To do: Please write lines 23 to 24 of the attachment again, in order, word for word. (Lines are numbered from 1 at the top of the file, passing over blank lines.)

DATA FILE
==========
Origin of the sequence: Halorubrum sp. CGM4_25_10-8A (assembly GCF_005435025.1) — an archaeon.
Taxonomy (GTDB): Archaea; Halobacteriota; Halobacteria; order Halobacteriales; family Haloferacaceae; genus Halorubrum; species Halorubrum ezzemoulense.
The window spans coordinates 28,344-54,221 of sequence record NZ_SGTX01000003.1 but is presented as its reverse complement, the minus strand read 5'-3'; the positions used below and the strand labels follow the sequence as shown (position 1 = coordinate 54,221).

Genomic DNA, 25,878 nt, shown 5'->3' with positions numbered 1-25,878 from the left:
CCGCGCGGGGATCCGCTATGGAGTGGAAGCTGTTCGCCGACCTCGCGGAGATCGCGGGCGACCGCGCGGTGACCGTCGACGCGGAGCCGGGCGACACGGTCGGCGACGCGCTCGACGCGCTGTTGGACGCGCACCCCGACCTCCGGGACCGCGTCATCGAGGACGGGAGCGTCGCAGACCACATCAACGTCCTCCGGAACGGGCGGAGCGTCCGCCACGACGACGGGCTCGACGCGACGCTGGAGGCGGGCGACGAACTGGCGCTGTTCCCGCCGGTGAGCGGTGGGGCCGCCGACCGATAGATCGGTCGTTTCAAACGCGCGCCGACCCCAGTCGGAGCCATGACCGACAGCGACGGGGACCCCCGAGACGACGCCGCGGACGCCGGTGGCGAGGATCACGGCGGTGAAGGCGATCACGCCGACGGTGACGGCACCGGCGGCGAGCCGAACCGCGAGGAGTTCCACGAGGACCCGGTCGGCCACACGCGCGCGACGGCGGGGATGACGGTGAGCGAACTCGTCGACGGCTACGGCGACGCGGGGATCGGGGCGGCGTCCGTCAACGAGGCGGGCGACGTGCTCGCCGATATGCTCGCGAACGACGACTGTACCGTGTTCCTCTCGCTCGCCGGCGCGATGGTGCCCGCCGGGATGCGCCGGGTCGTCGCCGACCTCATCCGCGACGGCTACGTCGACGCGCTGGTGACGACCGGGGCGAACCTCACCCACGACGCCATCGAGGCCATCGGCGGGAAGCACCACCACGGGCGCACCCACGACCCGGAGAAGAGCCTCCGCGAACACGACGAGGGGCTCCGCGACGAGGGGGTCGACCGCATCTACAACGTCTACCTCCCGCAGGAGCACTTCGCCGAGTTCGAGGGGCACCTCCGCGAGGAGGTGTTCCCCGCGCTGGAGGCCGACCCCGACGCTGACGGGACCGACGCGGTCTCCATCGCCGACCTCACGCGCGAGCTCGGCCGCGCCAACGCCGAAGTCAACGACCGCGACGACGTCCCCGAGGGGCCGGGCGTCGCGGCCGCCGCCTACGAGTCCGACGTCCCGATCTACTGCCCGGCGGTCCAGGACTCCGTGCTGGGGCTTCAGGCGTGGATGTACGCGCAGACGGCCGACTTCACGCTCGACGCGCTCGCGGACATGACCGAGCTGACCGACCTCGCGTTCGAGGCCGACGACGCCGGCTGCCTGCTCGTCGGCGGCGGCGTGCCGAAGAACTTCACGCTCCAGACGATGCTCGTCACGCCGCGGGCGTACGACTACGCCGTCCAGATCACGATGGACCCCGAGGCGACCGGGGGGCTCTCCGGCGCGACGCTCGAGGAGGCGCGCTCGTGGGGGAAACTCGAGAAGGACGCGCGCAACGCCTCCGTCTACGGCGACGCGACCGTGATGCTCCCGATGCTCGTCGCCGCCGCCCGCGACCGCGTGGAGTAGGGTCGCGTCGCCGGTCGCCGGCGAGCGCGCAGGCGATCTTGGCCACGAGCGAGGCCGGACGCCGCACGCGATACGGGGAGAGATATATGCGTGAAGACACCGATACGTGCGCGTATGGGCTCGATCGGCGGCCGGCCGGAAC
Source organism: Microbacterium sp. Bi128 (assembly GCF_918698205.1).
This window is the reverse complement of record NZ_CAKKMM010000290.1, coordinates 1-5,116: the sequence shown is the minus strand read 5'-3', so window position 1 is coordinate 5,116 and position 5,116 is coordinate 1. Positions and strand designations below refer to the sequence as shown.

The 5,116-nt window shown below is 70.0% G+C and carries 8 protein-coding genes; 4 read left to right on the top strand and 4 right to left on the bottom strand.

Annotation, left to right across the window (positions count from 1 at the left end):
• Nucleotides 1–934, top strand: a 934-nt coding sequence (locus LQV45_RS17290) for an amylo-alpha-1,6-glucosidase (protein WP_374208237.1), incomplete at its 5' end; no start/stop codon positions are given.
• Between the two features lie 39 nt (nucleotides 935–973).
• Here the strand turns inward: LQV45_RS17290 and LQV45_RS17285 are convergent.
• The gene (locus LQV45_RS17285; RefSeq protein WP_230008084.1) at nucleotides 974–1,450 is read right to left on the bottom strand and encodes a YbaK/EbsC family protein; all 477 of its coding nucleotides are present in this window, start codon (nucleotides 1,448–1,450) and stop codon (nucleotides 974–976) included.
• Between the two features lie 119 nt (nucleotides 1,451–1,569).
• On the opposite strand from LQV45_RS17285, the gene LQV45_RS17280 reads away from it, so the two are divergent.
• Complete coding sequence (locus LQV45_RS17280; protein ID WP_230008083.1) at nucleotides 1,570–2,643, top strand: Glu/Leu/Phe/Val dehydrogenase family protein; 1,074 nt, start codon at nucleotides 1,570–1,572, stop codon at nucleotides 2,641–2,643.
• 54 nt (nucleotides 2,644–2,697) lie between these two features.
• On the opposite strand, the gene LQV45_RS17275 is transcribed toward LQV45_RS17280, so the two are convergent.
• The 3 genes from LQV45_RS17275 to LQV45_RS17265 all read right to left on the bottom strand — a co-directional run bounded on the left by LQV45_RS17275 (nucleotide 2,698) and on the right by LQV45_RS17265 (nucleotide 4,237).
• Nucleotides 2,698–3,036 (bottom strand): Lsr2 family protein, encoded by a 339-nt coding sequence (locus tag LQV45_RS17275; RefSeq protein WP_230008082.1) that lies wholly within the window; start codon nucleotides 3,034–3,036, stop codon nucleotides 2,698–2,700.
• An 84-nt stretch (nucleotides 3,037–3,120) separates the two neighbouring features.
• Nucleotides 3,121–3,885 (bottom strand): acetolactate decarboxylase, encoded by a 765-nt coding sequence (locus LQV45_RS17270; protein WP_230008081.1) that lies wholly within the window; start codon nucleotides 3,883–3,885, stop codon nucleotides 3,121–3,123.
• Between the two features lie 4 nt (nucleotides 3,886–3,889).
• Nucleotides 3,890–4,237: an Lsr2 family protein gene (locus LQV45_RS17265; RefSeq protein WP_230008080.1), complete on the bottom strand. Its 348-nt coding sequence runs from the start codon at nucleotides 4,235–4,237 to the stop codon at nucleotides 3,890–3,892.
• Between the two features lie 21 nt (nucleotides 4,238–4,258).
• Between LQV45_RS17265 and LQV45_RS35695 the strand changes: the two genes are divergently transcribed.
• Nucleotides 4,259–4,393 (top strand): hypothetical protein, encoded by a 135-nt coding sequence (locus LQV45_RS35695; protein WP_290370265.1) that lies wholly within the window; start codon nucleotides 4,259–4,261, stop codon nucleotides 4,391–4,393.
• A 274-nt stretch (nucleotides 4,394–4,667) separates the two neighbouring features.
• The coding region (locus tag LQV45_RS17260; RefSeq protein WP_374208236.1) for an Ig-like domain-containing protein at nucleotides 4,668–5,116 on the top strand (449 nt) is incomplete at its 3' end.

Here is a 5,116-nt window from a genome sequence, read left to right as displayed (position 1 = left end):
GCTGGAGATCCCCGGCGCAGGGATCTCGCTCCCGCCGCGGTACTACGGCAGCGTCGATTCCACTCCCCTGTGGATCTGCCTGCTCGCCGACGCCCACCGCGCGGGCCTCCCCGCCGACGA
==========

• Between the two features lie 4 nt (nucleotides 3,886–3,889).
• Nucleotides 3,890–4,237: an Lsr2 family protein gene (locus LQV45_RS17265; RefSeq protein WP_230008080.1), complete on the bottom strand. Its 348-nt coding sequence runs from the start codon at nucleotides 4,235–4,237 to the stop codon at nucleotides 3,890–3,892.